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New perspectives in electrodynamics and geometry of space-time

Ali_Hadjesfandiari's picture

Dear fellow Mechanicians,This paper demonstrates the geometrical and kinematical character of electrodynamics theory and its relation with space and time. It is seen that the theory of electrodynamics essentially is a non-Euclidean geometrical theory with interesting results. The essential meaning of space and time and its relation with matter is also discussed. Based on these observations some difficulties in theory of electrodynamics and modern physics are examined. One can see that continuum mechanics has played an essential role in developing the present theory of motion and interaction.

The most important conclusions are:

Every massive particle specifies a space-time body frame in a universal entity, here referred to as ether.

Particle is a four-dimensional object.

Geometry of uniform and accelerating motion is non-Euclidean.

Space-time is relative and created by matter.

This is the origin of non-Euclidean geometry governing the three vectors and three tensors.

Theory of relative motion is a model for hyperbolic geometry.

Relative motion of particles is the result of relative rotation among their body frames.

Particles interact with each other through four-vorticity and four-stress that they create in the ether.

Fully symmetric Maxwell's equations is not allowed.

Electromagnetic field is a four-dimensional vortex field.

Magnetic field is a circular vorticity field.

Electric field is a hyperbolic vorticity field.

Magnetic monopole is an inconsistent concept.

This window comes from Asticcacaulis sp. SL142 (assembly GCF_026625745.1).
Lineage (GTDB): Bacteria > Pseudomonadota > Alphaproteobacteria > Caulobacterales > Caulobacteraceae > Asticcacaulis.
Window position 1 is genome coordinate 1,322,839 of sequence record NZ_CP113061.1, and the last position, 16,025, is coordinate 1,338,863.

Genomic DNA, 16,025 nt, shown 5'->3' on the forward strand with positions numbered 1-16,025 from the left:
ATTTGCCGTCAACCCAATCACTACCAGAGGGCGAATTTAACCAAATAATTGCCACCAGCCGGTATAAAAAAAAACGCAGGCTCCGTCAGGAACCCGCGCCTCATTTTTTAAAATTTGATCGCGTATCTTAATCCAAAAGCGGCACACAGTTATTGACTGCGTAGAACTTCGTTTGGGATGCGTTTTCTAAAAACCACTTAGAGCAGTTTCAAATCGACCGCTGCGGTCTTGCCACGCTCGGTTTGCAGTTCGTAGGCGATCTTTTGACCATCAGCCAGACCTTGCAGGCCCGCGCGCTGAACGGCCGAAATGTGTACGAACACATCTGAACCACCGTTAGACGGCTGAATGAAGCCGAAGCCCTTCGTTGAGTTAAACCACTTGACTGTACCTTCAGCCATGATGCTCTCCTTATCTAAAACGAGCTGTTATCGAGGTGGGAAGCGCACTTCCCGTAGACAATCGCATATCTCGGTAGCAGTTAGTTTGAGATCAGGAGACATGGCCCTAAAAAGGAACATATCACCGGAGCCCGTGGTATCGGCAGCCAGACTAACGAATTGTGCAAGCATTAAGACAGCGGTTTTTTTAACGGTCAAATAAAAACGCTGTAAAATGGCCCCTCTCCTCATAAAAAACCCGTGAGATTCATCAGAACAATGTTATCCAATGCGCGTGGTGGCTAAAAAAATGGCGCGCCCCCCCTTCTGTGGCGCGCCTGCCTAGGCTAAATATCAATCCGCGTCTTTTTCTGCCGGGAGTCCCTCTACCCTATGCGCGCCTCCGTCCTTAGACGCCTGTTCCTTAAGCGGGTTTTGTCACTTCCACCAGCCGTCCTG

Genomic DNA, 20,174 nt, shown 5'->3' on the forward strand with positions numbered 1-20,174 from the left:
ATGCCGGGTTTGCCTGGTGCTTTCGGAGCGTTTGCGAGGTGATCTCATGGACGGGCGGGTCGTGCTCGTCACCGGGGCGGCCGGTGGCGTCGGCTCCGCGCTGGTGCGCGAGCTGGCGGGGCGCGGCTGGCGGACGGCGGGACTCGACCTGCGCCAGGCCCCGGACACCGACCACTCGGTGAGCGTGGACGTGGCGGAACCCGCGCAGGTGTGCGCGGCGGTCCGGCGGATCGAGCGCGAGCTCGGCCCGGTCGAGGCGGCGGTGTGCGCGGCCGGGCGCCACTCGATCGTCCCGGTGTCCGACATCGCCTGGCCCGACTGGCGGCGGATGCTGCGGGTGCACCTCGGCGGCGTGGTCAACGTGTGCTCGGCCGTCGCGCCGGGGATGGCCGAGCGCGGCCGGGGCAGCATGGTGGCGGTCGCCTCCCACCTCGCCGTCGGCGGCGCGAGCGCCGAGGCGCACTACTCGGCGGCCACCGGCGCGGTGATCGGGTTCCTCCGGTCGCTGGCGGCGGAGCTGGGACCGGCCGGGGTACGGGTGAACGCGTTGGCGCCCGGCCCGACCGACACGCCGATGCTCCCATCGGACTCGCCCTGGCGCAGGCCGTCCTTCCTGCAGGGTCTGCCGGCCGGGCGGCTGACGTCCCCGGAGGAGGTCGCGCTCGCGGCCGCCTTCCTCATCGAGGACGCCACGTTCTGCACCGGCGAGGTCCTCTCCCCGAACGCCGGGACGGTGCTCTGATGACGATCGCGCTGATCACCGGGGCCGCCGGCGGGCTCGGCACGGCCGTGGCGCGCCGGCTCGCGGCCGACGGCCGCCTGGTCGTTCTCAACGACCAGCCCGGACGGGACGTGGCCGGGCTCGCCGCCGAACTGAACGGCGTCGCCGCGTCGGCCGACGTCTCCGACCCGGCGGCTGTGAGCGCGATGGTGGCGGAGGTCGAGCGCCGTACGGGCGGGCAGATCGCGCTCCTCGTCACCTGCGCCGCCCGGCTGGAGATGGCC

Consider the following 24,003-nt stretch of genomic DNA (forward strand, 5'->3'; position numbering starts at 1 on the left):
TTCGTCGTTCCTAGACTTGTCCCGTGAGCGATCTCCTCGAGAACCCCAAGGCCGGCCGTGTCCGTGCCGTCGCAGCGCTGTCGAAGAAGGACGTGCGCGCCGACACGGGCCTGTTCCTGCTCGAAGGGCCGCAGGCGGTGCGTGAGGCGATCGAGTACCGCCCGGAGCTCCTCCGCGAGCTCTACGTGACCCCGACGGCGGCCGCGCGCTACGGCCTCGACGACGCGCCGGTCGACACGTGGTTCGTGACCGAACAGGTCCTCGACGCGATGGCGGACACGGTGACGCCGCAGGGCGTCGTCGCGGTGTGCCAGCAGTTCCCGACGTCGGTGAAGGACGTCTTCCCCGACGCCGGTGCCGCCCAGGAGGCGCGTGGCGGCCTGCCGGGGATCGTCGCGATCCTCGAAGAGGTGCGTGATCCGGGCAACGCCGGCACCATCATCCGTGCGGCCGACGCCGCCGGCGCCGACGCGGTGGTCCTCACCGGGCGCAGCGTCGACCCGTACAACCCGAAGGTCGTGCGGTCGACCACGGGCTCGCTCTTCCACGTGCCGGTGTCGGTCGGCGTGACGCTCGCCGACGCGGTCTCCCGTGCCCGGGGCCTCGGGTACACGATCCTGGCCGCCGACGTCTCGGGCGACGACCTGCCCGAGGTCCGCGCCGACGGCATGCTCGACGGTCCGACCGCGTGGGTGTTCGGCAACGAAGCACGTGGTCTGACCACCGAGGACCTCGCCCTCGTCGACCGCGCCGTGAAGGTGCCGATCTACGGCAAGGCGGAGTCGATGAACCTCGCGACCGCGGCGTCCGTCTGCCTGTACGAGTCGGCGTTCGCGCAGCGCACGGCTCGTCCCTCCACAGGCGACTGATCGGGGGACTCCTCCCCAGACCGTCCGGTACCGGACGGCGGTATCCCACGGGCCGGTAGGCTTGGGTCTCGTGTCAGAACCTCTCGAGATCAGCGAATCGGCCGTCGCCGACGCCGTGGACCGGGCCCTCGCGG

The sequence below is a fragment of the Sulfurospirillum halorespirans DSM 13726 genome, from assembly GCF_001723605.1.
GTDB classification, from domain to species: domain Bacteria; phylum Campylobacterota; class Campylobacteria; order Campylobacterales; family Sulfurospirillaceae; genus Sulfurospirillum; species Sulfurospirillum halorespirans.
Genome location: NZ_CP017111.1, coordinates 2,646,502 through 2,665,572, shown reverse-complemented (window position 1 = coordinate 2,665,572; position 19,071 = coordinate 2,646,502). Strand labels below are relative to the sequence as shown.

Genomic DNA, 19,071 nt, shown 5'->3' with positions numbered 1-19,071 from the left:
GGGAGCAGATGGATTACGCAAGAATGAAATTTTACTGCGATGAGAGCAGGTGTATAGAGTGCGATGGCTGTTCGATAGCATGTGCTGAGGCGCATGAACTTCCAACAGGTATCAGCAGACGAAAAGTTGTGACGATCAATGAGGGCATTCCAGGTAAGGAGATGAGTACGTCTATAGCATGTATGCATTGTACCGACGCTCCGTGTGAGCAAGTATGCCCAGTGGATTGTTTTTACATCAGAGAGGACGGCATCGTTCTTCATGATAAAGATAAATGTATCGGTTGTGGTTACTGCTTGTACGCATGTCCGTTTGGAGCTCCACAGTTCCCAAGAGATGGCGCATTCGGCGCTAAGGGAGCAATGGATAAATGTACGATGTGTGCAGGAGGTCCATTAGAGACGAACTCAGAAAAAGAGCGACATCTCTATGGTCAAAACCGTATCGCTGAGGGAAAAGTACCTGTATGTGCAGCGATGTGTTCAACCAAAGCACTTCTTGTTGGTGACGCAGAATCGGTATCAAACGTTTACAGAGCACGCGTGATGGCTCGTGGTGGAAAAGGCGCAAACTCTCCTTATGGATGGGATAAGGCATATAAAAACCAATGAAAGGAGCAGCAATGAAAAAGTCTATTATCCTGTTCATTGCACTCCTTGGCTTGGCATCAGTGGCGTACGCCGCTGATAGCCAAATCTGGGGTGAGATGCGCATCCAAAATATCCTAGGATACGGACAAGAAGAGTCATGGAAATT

Geometry governing electrodynamics is  non-Euclidean.

A Maxwellian theory of gravity is inevitable.


PDF icon Geom_Electrodynamics.pdf1.17 MB


Reading your pdf I see extra minus signs in the matrices for several equations including 2.36, 2.37, 2.53, and others. Circular rotations have opposite signs in the counter-diagonal, but hyperbolic rotation requires the same sign. You may be interested in my new entry on "corner flow" on iMechanica.

Ali_Hadjesfandiari's picture

Thank you very much for you interest in my article.  As you know the equations 2.36, 2.37 and 2.53 are expressions for Lorentz transformations.  The form of Lorentz transformation depends on the choice of representing Minkowskian space-time.  I have considered the space-time  x1x2x3x4  such that x1x2x3 is the usual space and x4 the axis measuring time with imaginary values x4=ict (see page 3).  Therefore, the metric tensor is the unit tensor gmn=diag(1,1,1,1). As a result, we have the correct complex form for Lorentz transformations in equations 2.36, 2.37 and 2.53.  You can check this in textbook such as:

Classical Mechanics, Herbert Goldstein, 1980.

Classical Theory of Electromagnetism, Baldassare Di Bartolo, 1991. 

If we choose to represent x4 by a real number x4=ct, then we have to consider the metric tensor in the forms gmn=diag(1,1,1,-1) or gmn=diag(-1,-1,-1,1). In these notations the transformations are real and can become similar to the one you have mentioned.   We can also realize that the circular rotations and hyperbolic rotations have the correct signs based on the convention I have used.

In the future, please email me directly regarding these kinds of matters, instead of putting comments on iMechanica. Thank you.

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